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Last month I’ve updated my profile on LinkedIn to include the new job – the president of Open Science Foundation. This is a new organisation, founded by my employer, Institute of Biochemistry and Biophysics of Polish Academy of Science. The mission is to promote and develop open science (more on that in another post), but I’d like to focus first on a single idea that I hope can change the dynamics of open science environment.

Citizen science became much more popular than it used to be. For example, Zooniverse platform has crossed 1 milion of users not so long ago. The idea that you can open the process of doing research clearly resonates with many communities, many of which are not academic. During the project “Leveraging citizen science” which I was conducting in 2012-2013, funded by Open Society Foundations, I’ve asked many specific questions on open science and on citizen science to groups like academics, science managers, school teachers, hackers, social innovators or corporate managers. Virtually all were interested, for many different (even conflicting reasons).

The problem with citizen science is that in the current model of conducting and financing such projects, their benefits are limited mainly to academics. For example, participants are not given a clear path how to “level-up” in the project if they spend enough time on it to grasp the details. In most cases, there’s no another level and no chance to be part of discourse on academic level. Another thing is that funding rarely goes for communication with participants (due to small amount of money on which these projects operate), so it often resembles crowdsourcing (do something) than collaboration (let’s work together). The slave-force attitude to participants of citizen science projects actually was clearly present in the language used by scientists from the most prominent CS institution in Europe, who referred to participants, not even as “users”, but “HPUs – human processing units”.

The focus of the grant from Open Society Foundations was the idea that maybe citizen science projects can be funded from other sources, such as corporate social responsibility programs.

Corporate Social Responsibility (CSR) is a mechanism whereby a business ensures compliance with the ethical standards, norms and the spirit of the law. In many cases, CSR implementation includes actions that contribute to some social good, commonly through the involvement of the community interested in the particular goal or outcome. Often, motivation for such actions is reaching desired audience and possibly engage customers, therefore CSR activities are considered a part of firm’s marketing strategy. There are several derivative business concepts that are founded on this tactics, such as “creating shared value”, “social accounting”, “corporate social entrepreneurship”, etc.

I’ve assumed that CSR is a good match for citizen science because:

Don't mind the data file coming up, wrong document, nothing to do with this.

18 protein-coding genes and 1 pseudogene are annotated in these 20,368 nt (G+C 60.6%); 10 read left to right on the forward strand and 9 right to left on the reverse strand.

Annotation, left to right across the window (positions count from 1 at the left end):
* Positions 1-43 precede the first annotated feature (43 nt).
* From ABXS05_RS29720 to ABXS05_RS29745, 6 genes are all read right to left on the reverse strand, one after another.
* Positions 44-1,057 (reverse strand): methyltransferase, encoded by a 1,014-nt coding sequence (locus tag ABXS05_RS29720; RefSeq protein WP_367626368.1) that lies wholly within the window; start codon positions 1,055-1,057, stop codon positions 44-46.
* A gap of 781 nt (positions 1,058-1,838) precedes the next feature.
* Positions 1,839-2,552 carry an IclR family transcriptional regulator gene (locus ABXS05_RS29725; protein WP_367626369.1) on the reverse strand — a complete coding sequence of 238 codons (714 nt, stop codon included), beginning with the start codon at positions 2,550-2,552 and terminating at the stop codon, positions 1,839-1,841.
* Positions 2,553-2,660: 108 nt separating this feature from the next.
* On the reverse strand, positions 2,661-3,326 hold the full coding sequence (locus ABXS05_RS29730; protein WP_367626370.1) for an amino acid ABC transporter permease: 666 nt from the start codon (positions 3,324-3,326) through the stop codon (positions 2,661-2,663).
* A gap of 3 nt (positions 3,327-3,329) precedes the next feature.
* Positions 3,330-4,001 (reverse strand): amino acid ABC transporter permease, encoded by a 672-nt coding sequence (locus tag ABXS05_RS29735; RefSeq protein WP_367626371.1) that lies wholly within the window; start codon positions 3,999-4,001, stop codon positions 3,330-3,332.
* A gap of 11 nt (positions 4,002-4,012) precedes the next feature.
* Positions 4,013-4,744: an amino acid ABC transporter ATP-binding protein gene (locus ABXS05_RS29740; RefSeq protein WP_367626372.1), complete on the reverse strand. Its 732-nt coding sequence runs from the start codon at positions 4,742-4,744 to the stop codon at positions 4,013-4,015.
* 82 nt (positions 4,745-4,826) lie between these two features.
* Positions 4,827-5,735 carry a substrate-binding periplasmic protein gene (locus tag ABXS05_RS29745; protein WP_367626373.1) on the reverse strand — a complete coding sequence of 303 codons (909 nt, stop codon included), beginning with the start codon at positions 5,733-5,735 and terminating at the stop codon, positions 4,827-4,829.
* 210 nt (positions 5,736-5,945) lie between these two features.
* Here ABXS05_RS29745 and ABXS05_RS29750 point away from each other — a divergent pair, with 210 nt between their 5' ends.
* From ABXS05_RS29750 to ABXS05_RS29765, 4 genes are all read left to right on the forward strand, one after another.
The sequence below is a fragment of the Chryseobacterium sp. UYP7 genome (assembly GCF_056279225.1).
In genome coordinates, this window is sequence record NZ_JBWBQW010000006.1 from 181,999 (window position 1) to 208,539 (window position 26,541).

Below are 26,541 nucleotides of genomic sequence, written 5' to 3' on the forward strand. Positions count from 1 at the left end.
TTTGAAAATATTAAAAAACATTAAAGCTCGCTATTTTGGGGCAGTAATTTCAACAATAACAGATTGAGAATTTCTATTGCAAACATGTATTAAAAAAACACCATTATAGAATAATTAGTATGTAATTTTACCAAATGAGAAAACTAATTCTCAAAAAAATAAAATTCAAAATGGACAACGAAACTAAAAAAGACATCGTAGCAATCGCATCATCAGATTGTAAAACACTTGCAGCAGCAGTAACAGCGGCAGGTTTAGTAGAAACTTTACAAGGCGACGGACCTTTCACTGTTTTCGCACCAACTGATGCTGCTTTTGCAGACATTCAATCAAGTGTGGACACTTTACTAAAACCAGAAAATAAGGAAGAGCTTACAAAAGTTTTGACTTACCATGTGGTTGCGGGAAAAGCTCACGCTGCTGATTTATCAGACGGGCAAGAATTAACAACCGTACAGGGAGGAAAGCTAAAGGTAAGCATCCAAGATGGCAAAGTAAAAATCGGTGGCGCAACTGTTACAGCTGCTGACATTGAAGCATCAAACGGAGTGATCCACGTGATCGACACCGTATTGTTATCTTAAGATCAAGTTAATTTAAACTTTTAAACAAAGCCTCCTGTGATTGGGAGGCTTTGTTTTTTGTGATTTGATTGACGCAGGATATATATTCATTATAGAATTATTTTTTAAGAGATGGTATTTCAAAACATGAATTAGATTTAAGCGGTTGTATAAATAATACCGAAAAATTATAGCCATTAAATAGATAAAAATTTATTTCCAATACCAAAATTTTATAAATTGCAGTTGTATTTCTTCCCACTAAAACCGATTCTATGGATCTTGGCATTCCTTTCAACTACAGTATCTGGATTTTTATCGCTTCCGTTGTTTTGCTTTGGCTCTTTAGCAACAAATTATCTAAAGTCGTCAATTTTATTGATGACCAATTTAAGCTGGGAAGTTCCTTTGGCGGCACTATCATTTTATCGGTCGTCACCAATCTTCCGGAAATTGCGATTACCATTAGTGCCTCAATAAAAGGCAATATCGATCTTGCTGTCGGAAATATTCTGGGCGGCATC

• science has still relatively high status (true for majority of European countries)
  • citizen science projects have consistently growing number of participants all over the world (now, estimated at a few millions)
  • it’s easy to predict demographics of participants (projects of high educational value would be picked by teachers/schools; difficult game would attract mostly adults; data collection with smartphones requires participants to have smartphones first; etc.)
  • many of Citizen Science projects have an important social outcome (due to the procedures and traditions of research assessment, they are unlikely to be funded from typical sources, such as national grant agencies; therefore, social outcome is not realized)
  • there are very large number of possible areas of activities (astronomy, ecology, zoology, health, conservation, agronomy, climate research, linguistic, quantum physics, etc.), which contrasts very limited number of areas for traditional CSR activities
  • there is a possibility to create a smooth transition from basic research, to prototyping, then to consumer-driven design, realizing the promises of open innovation idea

In short, the benefits for a corporation are related to visibility, image, maybe sales, but also (and that’s maybe more important) a transfer of knowledge of how to build similar projects inside the firm.

Does it work? I have no idea. Nobody seems to have tried before. And this was the reason the Open Science Foundation was started.

Open Science ecosystem has many problems, but they are at some level all related to money. And unless money flows change, we will see no significant changes in the academic landscape. Scientific landscape will of course change, but majority of the benefits will be reaped by those outside of academia. Industry-funded open citizen science projects is the idea that has a potential to change money flows (by introducing another ones), and as such, to change both academic and non-academic science landscape. And that’s why, after many years of thinking, watching and analyzing, it’s something I’m going after right now. There’s also another important point. I’ve applied for Shuttleworth Foundation fellowship with this idea and I was turned down. One of the concerns was:

However, we are hesitant about the large scale funding of citizen science by corporations. Our concern is that the interests of the corporations will skew the focus and/or outcomes of the scientific research as it does in the traditional, closed scientific environment.

which is something I wholeheartedly agree with. The only way to avoid such a scenario, is the openness and therefore transparency. And if such an initiative does not originate from academic community, we have no leverage to enforce the required level of openness.

So, will it work? Again, I don’t know. Let’s try an experiment.